If you need inspiration for what threats you should be simulating....take a look at the Treacherous 12....which we cover in the CCSP course.
Have a secure and safe day beautiful people. ❤😎🚀
This blog article is designed to be ready by everyone. By everyone, I mean people who are new to the cloud, and maybe uploading a picture of their great grand children to Facebook, for the first time. Or maybe you're a seasoned technologist, like myself, with over 300 cloud-based logins. Chances are, you're probably somewhere in the middle, and this is perfect for you too.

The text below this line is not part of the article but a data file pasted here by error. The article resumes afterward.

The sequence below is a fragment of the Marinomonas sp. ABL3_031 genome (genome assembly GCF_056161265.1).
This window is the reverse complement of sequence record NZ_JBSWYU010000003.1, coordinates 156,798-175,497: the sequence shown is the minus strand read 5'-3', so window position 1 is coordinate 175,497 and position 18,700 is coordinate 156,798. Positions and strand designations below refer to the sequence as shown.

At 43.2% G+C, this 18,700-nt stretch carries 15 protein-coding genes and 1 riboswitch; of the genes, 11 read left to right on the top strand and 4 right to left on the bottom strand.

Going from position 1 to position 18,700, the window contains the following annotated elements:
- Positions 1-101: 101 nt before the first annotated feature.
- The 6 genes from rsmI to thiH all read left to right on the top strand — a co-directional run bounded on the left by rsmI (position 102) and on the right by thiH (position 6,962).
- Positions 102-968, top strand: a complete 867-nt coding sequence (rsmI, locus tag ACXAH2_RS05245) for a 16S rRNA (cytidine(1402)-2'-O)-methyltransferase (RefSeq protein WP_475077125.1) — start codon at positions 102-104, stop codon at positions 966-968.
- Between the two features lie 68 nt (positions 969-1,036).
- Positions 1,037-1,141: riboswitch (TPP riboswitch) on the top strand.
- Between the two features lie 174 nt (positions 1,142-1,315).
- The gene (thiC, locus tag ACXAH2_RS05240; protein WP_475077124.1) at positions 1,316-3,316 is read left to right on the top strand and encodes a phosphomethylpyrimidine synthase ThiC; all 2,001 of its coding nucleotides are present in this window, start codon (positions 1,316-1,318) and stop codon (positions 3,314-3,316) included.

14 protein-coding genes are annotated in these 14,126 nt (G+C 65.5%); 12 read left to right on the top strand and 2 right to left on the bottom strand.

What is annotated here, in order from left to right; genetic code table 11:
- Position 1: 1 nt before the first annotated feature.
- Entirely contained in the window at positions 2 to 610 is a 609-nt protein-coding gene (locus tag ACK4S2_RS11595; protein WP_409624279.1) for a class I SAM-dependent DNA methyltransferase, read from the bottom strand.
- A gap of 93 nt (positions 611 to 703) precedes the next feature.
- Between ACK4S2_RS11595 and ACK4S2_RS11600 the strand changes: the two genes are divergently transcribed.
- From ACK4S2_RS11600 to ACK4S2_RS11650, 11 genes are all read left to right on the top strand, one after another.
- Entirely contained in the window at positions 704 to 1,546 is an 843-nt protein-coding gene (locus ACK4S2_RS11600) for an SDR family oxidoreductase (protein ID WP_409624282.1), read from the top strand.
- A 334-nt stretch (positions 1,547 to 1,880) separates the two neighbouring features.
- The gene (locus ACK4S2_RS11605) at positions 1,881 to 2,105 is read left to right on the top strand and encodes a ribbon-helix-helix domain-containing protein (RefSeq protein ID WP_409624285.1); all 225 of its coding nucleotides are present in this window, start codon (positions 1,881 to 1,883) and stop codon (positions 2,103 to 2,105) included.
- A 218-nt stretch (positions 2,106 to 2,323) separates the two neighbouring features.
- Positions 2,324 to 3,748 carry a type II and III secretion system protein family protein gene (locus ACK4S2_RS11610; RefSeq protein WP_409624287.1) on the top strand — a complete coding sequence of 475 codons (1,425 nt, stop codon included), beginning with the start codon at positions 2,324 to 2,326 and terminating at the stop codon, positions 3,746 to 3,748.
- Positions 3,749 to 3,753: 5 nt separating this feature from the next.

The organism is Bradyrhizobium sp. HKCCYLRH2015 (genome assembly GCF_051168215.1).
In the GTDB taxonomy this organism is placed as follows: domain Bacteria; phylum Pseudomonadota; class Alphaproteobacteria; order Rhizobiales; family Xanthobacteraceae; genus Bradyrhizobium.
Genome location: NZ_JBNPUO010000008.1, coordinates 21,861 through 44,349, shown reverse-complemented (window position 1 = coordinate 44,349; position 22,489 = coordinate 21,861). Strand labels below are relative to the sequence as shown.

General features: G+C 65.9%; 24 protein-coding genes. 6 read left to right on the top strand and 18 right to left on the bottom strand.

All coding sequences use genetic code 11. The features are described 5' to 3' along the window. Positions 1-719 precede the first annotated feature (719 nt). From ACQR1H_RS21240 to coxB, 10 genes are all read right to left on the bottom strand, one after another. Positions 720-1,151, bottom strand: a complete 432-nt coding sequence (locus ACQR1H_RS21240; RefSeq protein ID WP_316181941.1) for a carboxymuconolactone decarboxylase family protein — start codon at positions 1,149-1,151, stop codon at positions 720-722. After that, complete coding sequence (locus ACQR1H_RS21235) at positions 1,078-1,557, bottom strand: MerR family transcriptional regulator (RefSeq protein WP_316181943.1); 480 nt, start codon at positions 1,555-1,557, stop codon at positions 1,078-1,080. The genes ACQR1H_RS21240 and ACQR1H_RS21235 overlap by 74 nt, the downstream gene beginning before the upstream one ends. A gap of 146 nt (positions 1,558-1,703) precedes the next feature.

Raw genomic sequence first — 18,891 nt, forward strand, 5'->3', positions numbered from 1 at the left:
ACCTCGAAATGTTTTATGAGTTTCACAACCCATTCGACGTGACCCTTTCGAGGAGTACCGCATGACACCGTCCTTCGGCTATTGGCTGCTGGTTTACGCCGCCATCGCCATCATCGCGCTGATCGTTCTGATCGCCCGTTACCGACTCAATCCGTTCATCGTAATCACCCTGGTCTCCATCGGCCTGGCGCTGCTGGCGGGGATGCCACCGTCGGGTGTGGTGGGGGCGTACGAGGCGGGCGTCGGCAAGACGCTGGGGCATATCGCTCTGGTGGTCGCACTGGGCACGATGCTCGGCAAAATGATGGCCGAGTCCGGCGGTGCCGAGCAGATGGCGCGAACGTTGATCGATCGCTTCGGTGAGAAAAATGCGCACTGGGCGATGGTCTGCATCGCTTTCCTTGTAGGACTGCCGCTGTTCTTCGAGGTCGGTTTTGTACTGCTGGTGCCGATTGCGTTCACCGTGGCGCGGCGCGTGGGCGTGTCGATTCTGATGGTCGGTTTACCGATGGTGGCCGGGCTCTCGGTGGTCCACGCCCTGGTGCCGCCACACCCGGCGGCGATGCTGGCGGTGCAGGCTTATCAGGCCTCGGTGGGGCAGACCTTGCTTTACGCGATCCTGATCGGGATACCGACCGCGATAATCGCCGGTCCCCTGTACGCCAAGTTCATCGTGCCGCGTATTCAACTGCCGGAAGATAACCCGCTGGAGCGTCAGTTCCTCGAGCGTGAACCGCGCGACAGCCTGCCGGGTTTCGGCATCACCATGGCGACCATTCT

The 5 simple tips I have outlined above, will help everyone. They're universal to everyone that uses the cloud. They are simple to implement, and need you to put aside a little time. They will protect you from cyber attacks.
Oh...and I also follow these 5 tips myself. Probably for about the past 5 years. I will not only explain how to implement each tip, but I will give you a specific personal examples. That way, you know my advice is real and that I follow my own advice. Only a fake person wouldn't follow their own security advice....right.....?
Each image in this blog is clickable, offering additional information about that subject.
What is a Complex Password?
Let me show you what a complex password looks like:
If you click on the image, it will take you to Troy Hunt's blog on passwords and hacking, which explains a bit more around why complex passowrds are important.
Let me break this down for you.
What is Multi-Factor Authentication?